The Batman costume itself is not much changed, with only the small purple gloves and different-shaped cowl standing out as early variations. Commissioner Gordon also is introduced in this first story, beginning a long career of being one step behind Batman.
A better example of the early Batman story can be found in the 1939 story “The Batman Meets Doctor Death,” from DETECTIVE COMICS #29. Much of what would later be conventions in Batman stories is in evidence here, including a sinister villain-type in Doctor Death (as opposed to the run-of-the-mill hoodlums and thugs in the debut appearance) and the use of the utility belt, although in this early appearance we see Batman loading it up with items for a specific operation, rather than the universally equipped bag of tricks it would become in later decades.
The story also features something that would become a running theme in the Batman comics: an injury.
In sharp contrast to the invulnerability of Superman, Batman takes a bullet in this story, the first of many injuries and wounds that the decidedly mortal Batman would suffer. We also see in this story one of the first uses of the intimidating Bat-shaped silhouette cast by Batman as he approaches his foes.
The early Batman appearances are entertaining if slightly out of character as seen through today’s eyes. In several stories written by Gardner Fox, the Batman is even more vicious than in his first appearance, carrying a sidearm and using a machine gun to gun down innocent people who’ve been turned into zombie creatures, with little more than a “the poor devils are better off this way” as justification for the killings.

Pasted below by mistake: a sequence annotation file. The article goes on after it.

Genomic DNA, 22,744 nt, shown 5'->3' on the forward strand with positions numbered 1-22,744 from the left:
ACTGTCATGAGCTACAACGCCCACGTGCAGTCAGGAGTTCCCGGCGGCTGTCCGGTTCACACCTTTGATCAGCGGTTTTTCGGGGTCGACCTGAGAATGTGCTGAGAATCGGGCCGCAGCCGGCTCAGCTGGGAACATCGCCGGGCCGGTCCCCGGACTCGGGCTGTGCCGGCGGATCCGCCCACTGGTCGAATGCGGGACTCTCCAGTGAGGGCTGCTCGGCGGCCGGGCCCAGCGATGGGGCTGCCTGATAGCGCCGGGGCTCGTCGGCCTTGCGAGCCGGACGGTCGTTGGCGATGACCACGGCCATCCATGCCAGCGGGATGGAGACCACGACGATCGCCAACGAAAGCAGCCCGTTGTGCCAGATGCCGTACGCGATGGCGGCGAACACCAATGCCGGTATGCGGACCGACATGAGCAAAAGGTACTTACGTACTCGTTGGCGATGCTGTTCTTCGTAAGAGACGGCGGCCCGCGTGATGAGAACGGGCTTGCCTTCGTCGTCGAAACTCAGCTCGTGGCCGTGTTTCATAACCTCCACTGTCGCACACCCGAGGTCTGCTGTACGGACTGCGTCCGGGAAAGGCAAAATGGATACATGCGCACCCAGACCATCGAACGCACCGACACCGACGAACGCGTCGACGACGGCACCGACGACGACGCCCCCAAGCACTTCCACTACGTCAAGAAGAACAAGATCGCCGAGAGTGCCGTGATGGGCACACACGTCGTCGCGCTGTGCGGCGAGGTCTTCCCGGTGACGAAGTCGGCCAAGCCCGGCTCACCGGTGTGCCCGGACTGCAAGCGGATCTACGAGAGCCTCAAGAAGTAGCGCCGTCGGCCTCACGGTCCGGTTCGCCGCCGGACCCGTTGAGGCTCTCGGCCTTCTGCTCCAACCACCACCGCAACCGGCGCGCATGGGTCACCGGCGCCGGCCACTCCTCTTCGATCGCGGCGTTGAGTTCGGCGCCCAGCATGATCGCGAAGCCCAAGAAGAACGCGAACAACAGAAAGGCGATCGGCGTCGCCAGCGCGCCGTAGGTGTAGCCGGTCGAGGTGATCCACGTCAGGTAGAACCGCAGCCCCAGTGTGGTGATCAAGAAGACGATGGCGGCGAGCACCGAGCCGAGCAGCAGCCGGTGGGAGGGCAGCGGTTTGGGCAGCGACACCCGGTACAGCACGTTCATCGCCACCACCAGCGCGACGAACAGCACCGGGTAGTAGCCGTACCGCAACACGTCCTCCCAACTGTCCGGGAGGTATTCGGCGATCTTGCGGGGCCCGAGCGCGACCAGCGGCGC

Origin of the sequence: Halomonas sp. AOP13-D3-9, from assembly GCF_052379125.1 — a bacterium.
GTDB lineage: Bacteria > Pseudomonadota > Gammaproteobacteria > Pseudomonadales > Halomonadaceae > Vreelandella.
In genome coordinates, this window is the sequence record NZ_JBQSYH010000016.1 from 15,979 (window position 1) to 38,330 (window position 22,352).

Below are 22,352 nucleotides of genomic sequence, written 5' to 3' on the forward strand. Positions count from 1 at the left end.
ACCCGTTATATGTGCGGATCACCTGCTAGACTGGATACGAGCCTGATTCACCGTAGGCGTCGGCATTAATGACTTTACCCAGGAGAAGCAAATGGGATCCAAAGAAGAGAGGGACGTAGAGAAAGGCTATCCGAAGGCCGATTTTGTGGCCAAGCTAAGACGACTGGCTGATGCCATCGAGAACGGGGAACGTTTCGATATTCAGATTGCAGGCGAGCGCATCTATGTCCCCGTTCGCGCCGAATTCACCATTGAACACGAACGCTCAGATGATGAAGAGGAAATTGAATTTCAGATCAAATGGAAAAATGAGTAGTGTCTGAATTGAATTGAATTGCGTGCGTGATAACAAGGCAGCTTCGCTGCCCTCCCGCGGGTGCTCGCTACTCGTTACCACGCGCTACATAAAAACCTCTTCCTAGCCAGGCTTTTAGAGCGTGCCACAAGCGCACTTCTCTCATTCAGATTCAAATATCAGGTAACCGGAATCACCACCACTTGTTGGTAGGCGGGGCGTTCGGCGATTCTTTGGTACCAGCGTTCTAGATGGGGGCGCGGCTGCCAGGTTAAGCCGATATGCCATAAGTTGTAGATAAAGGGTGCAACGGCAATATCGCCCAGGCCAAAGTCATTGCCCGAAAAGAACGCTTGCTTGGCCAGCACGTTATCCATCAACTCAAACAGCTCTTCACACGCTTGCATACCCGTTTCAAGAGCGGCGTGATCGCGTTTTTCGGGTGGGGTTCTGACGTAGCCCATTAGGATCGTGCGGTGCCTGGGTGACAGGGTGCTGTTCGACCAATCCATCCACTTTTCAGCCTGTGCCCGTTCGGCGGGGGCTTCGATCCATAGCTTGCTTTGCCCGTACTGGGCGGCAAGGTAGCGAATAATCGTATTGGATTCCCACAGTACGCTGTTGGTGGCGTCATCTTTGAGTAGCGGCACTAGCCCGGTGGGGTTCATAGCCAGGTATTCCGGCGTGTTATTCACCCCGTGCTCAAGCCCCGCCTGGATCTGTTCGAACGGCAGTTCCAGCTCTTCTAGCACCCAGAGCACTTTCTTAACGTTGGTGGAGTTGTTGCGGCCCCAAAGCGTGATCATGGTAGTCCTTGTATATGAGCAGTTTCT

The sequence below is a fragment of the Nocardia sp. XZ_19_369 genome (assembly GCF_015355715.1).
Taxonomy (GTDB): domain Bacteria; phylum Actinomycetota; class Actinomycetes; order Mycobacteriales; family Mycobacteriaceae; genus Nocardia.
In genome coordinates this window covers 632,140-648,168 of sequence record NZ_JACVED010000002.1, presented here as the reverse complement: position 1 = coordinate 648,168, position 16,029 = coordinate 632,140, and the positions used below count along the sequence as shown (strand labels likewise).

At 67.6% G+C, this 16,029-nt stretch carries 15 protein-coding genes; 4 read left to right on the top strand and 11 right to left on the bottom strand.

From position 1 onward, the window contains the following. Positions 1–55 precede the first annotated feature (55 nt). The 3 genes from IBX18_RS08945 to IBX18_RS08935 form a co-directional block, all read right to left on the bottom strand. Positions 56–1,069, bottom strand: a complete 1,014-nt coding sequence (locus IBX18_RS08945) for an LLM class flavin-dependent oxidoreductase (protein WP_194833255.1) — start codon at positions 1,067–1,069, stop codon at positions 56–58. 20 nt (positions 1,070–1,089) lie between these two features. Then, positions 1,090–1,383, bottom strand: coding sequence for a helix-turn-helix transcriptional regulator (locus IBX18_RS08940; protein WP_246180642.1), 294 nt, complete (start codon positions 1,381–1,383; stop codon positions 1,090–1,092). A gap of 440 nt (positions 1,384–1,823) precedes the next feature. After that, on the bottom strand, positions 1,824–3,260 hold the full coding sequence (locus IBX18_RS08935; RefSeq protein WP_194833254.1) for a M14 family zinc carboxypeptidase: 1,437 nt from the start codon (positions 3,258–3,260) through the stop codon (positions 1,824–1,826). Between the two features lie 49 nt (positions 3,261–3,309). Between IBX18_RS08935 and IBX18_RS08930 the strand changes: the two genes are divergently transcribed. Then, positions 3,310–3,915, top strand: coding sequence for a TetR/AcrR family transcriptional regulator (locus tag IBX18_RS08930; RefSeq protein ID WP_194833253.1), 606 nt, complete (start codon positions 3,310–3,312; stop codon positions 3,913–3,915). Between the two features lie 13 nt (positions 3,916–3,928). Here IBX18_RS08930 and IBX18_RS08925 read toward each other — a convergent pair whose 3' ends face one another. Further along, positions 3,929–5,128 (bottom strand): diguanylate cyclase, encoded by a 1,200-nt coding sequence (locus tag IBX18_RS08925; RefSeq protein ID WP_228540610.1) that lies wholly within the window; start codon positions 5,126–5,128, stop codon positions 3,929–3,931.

However, a mere two pages in DETECTIVE COMICS #33 (November 1939) would alter the character forever, elevating Batman from just another pulp hero to a true piece of modern American mythology. Looking to develop Batman’s character further and give him some motivation, Bill Finger and Bob Kane constructed a masterful origin sequence, both perfectly logical and emotionally devastating.
When the criminal tries to grab Martha’s necklace, Thomas interferes, and the mugger shoots him. When Martha calls out for police, the mugger shoots her as well, then runs away.
Bruce is left alone on the pavement with the bodies of his murdered parents. Young Bruce swears an oath to avenge his parents’ death by devoting his life to “warring on all criminals.”
Jump ahead to an adult Bruce, who has spent the ensuing years in preparation and training, becoming a “master scientist” and training his body “to physical perfection.”
Ready to begin his war on crime, Wayne ponders how exactly to go about his quest: “Criminals are a superstitious, cowardly lot, so my disguise must be able to strike terror into their hearts.” Just then, a huge bat flies in through the open window. “A bat! That’s it! It’s an omen…I shall become a bat!”